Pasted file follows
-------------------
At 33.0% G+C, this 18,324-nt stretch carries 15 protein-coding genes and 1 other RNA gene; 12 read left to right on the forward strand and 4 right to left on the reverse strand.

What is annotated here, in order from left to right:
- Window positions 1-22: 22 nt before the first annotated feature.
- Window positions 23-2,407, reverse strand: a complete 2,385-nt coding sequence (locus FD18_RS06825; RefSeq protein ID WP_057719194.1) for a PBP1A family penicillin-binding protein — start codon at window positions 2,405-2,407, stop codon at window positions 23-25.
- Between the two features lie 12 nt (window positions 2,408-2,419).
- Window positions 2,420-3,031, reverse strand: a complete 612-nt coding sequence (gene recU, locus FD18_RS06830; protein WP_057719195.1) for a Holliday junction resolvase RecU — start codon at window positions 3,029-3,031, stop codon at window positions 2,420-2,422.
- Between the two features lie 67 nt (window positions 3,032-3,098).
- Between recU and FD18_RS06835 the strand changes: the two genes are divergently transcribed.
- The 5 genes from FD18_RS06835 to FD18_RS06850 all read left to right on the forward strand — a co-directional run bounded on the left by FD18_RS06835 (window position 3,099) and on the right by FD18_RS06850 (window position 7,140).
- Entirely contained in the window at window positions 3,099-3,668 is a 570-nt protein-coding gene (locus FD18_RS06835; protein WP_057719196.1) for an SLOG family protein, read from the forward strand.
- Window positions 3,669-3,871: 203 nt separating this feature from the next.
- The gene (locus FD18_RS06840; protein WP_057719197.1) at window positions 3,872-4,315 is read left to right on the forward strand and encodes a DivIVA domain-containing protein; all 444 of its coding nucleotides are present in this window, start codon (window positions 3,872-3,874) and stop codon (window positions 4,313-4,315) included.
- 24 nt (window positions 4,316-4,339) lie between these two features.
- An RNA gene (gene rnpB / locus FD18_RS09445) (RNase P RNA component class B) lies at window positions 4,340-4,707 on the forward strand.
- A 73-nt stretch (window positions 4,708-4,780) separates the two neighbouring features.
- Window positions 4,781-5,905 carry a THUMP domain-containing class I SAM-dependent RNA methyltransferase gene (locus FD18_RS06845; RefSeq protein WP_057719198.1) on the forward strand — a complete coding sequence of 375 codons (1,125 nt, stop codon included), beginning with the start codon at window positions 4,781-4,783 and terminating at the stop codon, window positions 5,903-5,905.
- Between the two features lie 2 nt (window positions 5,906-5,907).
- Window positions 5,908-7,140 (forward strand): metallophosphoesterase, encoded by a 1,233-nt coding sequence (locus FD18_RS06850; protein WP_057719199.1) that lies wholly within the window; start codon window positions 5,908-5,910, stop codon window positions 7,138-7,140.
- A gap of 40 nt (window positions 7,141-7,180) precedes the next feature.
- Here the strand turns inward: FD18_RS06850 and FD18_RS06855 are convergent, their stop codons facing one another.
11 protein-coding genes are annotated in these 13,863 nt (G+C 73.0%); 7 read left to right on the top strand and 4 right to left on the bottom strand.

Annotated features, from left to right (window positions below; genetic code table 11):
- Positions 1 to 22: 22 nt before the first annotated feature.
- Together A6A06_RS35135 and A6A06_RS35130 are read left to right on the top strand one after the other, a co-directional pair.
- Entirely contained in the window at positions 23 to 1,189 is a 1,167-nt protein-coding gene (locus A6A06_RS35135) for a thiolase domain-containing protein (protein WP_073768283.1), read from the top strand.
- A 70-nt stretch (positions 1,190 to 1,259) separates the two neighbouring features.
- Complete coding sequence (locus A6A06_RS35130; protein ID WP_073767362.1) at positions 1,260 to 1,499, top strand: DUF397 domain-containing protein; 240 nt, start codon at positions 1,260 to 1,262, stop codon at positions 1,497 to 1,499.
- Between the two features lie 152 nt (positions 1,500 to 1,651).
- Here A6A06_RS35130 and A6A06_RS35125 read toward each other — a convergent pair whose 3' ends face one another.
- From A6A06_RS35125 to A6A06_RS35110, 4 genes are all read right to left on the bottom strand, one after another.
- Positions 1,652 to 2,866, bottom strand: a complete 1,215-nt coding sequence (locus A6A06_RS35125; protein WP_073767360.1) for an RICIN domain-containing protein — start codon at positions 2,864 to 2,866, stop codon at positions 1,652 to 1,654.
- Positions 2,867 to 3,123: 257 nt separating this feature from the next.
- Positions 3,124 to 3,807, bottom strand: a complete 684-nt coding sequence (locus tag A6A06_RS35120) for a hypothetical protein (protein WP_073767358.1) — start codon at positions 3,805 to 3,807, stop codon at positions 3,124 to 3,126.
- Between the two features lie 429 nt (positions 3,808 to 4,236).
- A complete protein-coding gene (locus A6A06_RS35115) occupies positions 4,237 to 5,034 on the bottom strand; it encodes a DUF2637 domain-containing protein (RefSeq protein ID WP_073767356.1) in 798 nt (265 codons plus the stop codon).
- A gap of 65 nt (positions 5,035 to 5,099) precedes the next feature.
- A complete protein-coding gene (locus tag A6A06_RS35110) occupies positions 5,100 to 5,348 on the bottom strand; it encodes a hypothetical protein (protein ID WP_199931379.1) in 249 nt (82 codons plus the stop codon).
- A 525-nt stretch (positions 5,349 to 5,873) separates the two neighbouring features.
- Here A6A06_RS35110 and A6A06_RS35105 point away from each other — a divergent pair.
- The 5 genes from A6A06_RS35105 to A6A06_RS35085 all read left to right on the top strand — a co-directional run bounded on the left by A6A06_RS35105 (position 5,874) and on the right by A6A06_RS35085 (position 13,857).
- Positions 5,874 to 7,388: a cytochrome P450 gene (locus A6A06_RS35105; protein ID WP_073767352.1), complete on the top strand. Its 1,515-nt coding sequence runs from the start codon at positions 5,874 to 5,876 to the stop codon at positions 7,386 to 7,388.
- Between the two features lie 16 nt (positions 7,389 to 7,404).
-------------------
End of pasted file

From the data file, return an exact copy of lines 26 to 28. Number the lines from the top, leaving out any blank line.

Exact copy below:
- A 70-nt stretch (positions 1,190 to 1,259) separates the two neighbouring features.
- Complete coding sequence (locus A6A06_RS35130; protein ID WP_073767362.1) at positions 1,260 to 1,499, top strand: DUF397 domain-containing protein; 240 nt, start codon at positions 1,260 to 1,262, stop codon at positions 1,497 to 1,499.
- Between the two features lie 152 nt (positions 1,500 to 1,651).